Review: Spoon Doubles Down on Beat Science on 'Hot Thoughts'

Our take on the latest from the Austin post-punks

The title track of Hot Thoughts starts like a Kraftwerk tune: electronic drone, metronomic beats and clipped robotic vocals. Then the guitars crash in, and you're reminded almost no one engineers post-punk propulsion into precision-tuned rock-and-roll melody better than Spoon auteur Britt Daniel. Nearly 25 years in, his group has made maybe their best record yet – a line that been repeated, accurately enough, with most every record they've made.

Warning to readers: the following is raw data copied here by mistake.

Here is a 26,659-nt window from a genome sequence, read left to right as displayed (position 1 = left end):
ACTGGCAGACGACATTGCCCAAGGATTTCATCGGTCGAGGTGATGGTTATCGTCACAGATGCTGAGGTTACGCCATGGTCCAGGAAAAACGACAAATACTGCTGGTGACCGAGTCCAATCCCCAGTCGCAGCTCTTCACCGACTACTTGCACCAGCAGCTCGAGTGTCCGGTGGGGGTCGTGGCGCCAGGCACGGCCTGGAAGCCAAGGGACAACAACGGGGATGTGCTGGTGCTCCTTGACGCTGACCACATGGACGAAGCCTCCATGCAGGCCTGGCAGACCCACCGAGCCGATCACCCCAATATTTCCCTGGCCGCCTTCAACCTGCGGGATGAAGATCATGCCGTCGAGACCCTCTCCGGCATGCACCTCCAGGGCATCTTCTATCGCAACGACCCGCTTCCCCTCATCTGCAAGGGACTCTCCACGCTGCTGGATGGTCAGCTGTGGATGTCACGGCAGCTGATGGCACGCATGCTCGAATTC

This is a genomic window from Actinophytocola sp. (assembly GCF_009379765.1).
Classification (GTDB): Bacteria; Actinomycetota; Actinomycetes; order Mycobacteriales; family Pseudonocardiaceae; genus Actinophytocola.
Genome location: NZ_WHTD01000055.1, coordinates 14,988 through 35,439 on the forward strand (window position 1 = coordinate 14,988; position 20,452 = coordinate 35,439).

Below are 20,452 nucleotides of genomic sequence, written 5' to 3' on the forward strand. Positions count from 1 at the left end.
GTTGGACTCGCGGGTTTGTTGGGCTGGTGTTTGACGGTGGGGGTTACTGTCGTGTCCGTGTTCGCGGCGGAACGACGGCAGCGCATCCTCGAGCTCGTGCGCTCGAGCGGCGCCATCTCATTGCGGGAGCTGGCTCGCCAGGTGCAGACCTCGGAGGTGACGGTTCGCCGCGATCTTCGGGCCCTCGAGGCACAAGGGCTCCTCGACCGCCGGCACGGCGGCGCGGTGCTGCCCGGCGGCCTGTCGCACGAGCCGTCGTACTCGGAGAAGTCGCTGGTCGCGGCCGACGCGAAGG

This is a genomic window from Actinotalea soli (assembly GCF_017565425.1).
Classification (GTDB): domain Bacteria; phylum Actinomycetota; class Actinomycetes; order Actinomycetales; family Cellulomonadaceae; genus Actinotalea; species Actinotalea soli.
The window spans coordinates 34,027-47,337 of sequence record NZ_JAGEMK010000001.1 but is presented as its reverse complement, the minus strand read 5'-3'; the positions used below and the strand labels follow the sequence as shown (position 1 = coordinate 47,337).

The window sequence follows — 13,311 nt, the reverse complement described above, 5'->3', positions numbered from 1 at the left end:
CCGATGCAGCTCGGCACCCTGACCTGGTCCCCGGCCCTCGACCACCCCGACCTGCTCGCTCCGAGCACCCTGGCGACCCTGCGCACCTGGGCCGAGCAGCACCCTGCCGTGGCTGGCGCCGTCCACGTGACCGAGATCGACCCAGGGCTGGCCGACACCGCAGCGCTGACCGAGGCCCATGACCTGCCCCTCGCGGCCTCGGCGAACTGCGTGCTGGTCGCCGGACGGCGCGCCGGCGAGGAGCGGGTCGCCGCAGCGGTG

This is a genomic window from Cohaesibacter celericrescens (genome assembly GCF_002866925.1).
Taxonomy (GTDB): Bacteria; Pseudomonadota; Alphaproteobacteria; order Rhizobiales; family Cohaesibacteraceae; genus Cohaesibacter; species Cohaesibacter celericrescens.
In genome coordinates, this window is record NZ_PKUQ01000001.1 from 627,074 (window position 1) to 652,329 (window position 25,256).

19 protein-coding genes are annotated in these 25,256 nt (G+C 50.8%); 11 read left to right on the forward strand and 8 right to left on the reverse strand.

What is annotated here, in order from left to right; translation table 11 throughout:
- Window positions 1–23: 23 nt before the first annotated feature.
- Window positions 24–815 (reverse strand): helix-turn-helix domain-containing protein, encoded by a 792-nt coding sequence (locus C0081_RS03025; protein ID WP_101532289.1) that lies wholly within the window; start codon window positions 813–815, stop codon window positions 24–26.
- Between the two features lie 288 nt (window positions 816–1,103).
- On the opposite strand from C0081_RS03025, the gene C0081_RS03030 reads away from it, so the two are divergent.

With Flaming Lips producer Dave Fridmann on board, the set is as lushly trippy as it is rhythmically hyped, apropos a band named for a song by psychedelic Seventies beat scientists Can. "We come to mesmerize," Daniel chants over the floatation-tank vibraphone funk of "Pink Up" (a slogan for the next Women’s March?). Berlin-era Bowie is a clear touchstone: see "First Caress," Sharon Van Etten swirling somewhere in the mix and "Can I Sit Next to You," with its Arabic-scented synth flourishes. Dub breaks, Giorgio Moroder disco pulses and post-rock abstractions bubble up and recede. But Daniel, still a brilliantly ruthless editor, keeps things taut and antsy, even on the closer "Us," a five-minute ambient free-jazz space-out that gives you time to grab another drink, hit repeat and dive back into the groove.